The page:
African Safaris, the Pandemic and Poaching

This article is written by Valentina Vallinotto, co-founder of v-adventures, a NY-based safari adventure firm, and a Global Rescue Safe Travel partner. She spent years exploring Africa and offering customized overland safari experiences in Botswana, Namibia, South Africa, Tanzania and Zimbabwe.

African safari popularity continues to grow as eco-tourism promoting conservation and anti-poaching emerges alongside safaris. But the pandemic and the following travel restrictions have changed the African savannah landscapes.

“The parks of Africa have been quietly minding their own business since April, and the animals have taken over. Main roads have become tracks, with big cats ambling along looking for breakfast. Airstrips are now prime grazing grounds, and the sun rises and sets over the wilderness,” said our close friend Charles Norwood, owner of Self Drive Safari Resource.

Norwood jokes the tourist is the rarest sighting in Africa right now. International travel restrictions have made it difficult for many adventure travelers to go on safari in 2020, taking a toll on the African economy and the wildlife.

Veteran safari tour operator Charl van Rooyen said travelers to Africa don’t generally recognize the importance of tourism for conservation and wildlife management. “About 30% of Tanzania’s safari costs go to the government agency managing wildlife, and about 50% ends up in secondary services that conserve and manage wildlife in the area you’re visiting,” he said.

With tourism dollars evaporating due to the pandemic, Southern and Eastern African infrastructure supporting conservation and safeguards against illegal hunting are disappearing. “Poaching is picking up due to the absence of travelers,” said Chris du Plooy, owner of Chris du Plooy Safaris in Limpopo, South Africa.

Ironically, the pandemic may be a reason for African safari recovery. The top recommendations for activity during the coronavirus pandemic — go remote, avoid crowds, be outside in nature – are three of the cornerstones why African safaris are popular among travelers. With multiple suppliers in various territories, the safari industry is banding together to bring back safaris as a high-value and less risky eco-tourism option during the coronavirus pandemic.

Resilient clients did not cancel their holidays. They simply postponed, with some of them confirming their bookings for fall 2020. They are eager to travel as soon as possible.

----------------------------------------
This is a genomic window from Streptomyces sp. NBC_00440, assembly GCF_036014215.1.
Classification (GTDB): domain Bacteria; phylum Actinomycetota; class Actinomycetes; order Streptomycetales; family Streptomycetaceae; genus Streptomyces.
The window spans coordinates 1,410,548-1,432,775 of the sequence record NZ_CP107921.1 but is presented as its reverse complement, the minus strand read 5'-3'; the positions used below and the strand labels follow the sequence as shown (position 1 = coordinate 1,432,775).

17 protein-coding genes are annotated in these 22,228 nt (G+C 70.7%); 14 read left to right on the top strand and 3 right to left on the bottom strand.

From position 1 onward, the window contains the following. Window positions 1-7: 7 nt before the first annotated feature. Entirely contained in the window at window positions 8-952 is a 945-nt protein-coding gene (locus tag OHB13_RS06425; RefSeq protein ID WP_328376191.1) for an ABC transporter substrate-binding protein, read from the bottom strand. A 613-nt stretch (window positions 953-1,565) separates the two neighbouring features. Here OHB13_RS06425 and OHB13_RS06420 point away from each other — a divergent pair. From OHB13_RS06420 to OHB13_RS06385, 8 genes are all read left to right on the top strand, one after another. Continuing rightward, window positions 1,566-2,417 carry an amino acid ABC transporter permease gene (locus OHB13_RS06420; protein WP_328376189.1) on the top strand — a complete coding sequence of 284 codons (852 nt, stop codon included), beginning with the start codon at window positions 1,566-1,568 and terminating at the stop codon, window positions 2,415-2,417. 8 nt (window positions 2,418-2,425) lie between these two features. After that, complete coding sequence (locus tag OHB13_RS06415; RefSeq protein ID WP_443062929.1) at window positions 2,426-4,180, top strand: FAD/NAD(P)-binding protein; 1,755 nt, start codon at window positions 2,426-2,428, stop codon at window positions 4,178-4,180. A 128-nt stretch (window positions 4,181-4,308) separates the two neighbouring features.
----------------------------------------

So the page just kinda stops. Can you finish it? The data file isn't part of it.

At the same time, safari lodges, ground transfer operators, and local flight carriers are updating their safety procedures. At our Ndutu Safari Lodge in Tanzania, we worked on a detailed safety protocol for our staff members, based on WHO guidelines and official Tanzania’s national SOP.

International safari-goers can travel to most parts of Africa where safaris are popular, but other regions like South Africa remain closed. Americans looking to go on safari have options now that the U.S. government lifted its “Avoid All Travel” advisory. Rwanda and Tanzania reopened to Americans in June, provided travelers bring a negative-PCR test taken within 72 hours of arrival.

Safaris are vacations where tourists can make a difference by just going on a holiday. James Slade, Global Wildlife Conservation’s Wildlife Crime Prevention Officer, agrees: “Conservation taxes or bed levies can be a great way to fund conservation efforts with a reliable stream of income. This only works if the tourism is there.”

Not only do incoming dollars support local economies, but tourism also ensures ongoing conservation efforts so wildlife can continue to live and thrive in their natural habitats. Most safaris are planned well in advance, so travelers should book now for late 2020 or 2021.

It’s unknown how long the pandemic will last, or when a vaccine or treatment will be widely available. Right now, prudent travelers will opt for travel crisis response services to protect their health just if they get sick or injured. But they’ll also look for lower-risk international trip options that will likely move them toward Africa with its secluded safari destinations offering wide open-air spaces and limited people.

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